Ambulance / Cheri Chéri the Blue Eyed Fantasy / Asla of 1999 is a piece by Sigalit Landau (born 1969), one of the most prominent mid-career artists working in Israel, and is situated at the entrance to the Israeli collection. It is a statement about the predominance of Modernism in Israeli thought, as her piece is in direct dialogue with Marcel Duchamp’s famous Fountain from 1917 and, just as much, its vernacular with a dyed-wool rug and sense of danger and anticipation.


Ben Hagari, Invert, 2010, 35 mm film, 11 min.

The 2008 work Mineral Fountain by Michal Helfman (born 1973) is an amalgamation of a huge plastic bottle of mineral water and a traditional Israeli drinking fountain such as those that used to be found in Israeli schools and public places in the 1950s and 60s. These were fashioned on traditional Middle Eastern public water fountains.  Helfman deals with our alienation from place and nature, and the deeply imbued notion of water with purity and water with holiness in this case coming from a plastic bottle, carrying little promise for salvation. The 2009 dual-channel HD film Evaders by Ori Gersht (born 1967) portrays the journey of a singular person traversing the legendary Lister Route, a passage through the Pyrenees taken by the German-Jewish writer and philosopher Walter Benjamin during his escape from Nazi-occupied France in 1940.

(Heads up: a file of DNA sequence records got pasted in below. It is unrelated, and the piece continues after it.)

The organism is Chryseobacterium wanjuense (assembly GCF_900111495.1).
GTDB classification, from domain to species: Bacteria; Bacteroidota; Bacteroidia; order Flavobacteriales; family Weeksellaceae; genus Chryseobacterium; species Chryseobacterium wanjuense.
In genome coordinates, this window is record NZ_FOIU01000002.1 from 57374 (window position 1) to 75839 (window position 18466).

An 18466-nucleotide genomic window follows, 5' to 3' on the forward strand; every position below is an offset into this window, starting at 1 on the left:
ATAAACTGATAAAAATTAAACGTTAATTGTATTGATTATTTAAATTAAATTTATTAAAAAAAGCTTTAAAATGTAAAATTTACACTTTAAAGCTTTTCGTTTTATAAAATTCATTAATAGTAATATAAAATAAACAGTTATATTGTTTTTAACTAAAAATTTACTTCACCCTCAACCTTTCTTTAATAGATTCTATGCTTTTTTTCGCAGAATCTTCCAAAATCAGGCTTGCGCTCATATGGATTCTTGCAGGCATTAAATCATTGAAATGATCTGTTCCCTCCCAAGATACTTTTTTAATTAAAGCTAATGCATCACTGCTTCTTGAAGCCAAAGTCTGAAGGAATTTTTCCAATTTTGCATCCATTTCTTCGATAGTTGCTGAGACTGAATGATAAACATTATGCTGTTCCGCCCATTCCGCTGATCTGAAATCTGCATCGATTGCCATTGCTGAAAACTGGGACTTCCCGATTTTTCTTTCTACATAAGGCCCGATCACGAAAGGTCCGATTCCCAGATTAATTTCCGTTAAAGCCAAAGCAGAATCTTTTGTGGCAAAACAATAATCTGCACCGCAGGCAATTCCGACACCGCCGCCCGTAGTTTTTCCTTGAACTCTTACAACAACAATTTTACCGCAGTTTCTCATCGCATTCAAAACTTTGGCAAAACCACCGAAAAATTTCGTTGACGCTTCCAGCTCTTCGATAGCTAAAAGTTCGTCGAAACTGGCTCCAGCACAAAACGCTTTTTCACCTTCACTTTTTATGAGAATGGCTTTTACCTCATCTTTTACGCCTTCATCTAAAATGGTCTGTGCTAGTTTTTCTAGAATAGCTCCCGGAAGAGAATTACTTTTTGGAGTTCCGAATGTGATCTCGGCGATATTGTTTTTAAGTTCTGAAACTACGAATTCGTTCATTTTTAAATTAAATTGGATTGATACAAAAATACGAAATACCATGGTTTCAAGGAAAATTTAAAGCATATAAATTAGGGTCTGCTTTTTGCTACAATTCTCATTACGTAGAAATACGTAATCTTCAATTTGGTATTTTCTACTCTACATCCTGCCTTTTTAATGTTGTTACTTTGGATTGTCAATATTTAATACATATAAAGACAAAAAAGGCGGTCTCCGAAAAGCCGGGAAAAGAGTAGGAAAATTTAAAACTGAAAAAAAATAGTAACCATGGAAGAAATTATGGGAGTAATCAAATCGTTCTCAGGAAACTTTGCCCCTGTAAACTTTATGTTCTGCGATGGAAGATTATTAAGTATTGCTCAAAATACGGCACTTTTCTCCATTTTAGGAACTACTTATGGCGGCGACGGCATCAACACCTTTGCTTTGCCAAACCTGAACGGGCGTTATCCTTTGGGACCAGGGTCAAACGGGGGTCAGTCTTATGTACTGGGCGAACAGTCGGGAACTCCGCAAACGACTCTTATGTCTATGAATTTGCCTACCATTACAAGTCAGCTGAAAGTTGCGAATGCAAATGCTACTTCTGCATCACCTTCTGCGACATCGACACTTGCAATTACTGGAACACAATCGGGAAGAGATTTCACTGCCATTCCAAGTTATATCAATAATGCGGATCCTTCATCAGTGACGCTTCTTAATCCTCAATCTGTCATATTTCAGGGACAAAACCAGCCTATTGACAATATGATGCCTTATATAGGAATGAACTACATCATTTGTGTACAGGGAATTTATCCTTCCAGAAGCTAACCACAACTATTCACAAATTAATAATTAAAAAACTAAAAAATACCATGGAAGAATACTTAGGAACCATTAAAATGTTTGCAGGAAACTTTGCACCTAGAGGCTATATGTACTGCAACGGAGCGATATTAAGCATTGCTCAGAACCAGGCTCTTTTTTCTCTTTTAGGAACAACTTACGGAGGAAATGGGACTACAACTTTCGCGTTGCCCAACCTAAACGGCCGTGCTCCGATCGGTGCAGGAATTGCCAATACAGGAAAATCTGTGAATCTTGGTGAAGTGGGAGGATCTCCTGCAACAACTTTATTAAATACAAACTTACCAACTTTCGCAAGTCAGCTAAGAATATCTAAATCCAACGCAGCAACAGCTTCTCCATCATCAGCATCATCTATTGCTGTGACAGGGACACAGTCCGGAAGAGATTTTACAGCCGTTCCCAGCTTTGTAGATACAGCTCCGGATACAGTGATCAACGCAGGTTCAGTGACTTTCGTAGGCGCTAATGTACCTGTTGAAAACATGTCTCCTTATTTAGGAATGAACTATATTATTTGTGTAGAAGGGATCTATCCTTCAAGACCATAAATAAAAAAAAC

While the works on view are far from a comprehensive exhibition of Israeli art, they do offer a good introduction and highlight prevalent currents, portraying the contemporary scene with its international veneer, sometimes puzzling observation of the past, and challenging world of the present.

 



Writing Credits: Smadar Sheffi is a writer, art critic and art historian, and currently a doctoral candidate at the Hebrew University in Jerusalem. She publishes regularly in HAARETZ newspaper and has a weekly art program on public radio. Since 2008, Smeffi has won scholarships and awards from The Lafer Center for Women and Gender Studies, The Center for Austrian Studies, and The European Forum at Hebrew University. She has curated exhibitions, mainly of Israeli contemporary art, and lectured and taken part in numerous panels and symposia on art and culture in Israel and Europe.